Cryptography is the study of the principles and techniques by which information can be concealed in ciphertexts and later revealed by legitimate users employing the secret key, but in which it is either impossible or computationally infeasible for an unauthorized person to do so. Cryptanalysis is the science of recovering information from ciphertexts without knowledge of the key. Both terms are subordinate to the more general term cryptology, that is

cryptology = cryptography + cryptanalysis

Cryptography is the study of the processes of encryption (mapping the original message, called the plaintext, into a secret form, called the the ciphertext, using the encryption key), and decryption (inverting the ciphertext back to the plaintext, using the corresponding decryption key), in such a way that only the intended recipients can decrypt and read the original messages.

cryptography = encryption + decryption

The methods of encryption are often also called ciphers. Cryptanalysis, on the other hand, is the study of breaking the encryptions without the knowledge of the key:

cryptanalysis = cryptanalytic Attacks on encryptions

The idea of encryption, decryption, cryptanalysis, and secure communications over an insecure
channel, usually a computer network and particularly the internet, can be depicted as below

In a more mathematical flavor this simple diagram becomes

and cryptography is the study of encryption and decryption to solve the security problems as follows:

  • confidentiality: Eve understanding Bob’s message to Alice even if she can intercept and get the message.
  • integrity: making sure that Bob’s message has not been modified by Eve.
  • authentication or authorization: making sure the message received by Alice is indeed from Bob, not from Eve.
  • nonrepudiation: stopping Bob later denying the sending of his message. Nonrepudiation
    is particularly important in electronic commerce since we need to make sure that a
    consumer cannot deny the authorization of a purchase.

A crypto system $latex \mathcal{K}$ is formally defined as a system of functions according to the scheme below

with $latex E_k:M\mapsto C$ the encryption function and $latex C$ the encrypted message. The decrypted message $latex M$ obtained from a decryption function $latex D_k:C\mapsto M$ such that chaining them yields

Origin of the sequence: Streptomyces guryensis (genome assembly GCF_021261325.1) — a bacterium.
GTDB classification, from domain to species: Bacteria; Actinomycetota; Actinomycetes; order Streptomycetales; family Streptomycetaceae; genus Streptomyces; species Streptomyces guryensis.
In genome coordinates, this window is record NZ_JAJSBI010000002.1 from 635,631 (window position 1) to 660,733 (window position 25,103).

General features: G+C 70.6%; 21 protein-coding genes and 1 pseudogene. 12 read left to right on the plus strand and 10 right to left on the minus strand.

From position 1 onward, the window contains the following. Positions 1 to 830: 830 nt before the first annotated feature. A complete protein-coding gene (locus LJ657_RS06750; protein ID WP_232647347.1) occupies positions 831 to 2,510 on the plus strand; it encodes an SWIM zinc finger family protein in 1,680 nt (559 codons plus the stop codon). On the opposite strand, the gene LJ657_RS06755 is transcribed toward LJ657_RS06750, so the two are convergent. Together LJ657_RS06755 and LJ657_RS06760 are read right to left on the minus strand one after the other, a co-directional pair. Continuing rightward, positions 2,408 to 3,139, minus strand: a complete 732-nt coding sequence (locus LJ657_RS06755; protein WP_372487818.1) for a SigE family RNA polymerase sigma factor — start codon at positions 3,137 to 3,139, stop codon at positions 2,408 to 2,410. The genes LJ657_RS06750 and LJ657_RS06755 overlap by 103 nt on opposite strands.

$latex \displaystyle E_k . D_k=1$.

Types of security

The security  or the unbreakability  of any cryptographic system is of paramount importance. There are several different types of security measures for a cryptographic system we list below.

Unconditionally secure A cryptosystem is unconditionally secure if a cryptanalyst cannot determine how to find the plaintext  M regardless of how much ciphertext  C and computer time/resources he has available to him. A one-time pad (OTP) can be shown to be unconditionally secure, as the key is used only one time (i.e., there are at least as many keys as the plaintexts), the key string is a random string, and the key size is at least as long as the plaintext string. Unconditional security for cryptosystems is called  perfect secrecy, or  information-theoretic security. A cryptosystem S is  unconditionally unbreakable if S is unconditionally secure. In general, cryptosystems do not offer perfect secrecy, in particular public-key cryptosystems, such as the RSA cryptosystem, cannot be unconditionally secure/breakable since once a ciphertext  C is given, its corresponding plaintext  M can in principle be recovered by computing all possible plaintexts until  C is obtained, an attack called forward search. Nevertheless, unconditionally unbreakable cryptosystems exist; it was first proved by Shannon in his 1949 seminal paper in modern cryptography “Communication Theory of Secrecy Systems“.

Computationally secure A cryptosystem S is computationally secure or  polynomially secure if a cryptanalyst cannot decrypt  C to get  M in polynomial-time (or space). A cryptosystem S is  computationally unbreakable, if it is unbreakable in polynomialtime, that is, it is computationally secure. According to the Cook–Karp thesis, any problem that cannot be solved in polynomial-time is  computationally infeasible, thus, if the cryptanalytic attack on a cryptosystem is computationally infeasible, then the cryptosystem is computationally secure and computationally unbreakable. There are several types of computationally security:

  • Provably secure: A cryptosystem S is  provably secure if the difficulty of breaking it can be shown to be essentially as difficult as solving a well-known and supposedly difficult mathematical problem such as the Integer Factorization Problem, IFP, or the Discrete Logarithm Problem, DLP. For example, the Rabin cryptosystem is provably secure, as the security of the Rabin cryptosystem is equivalent to the IFP.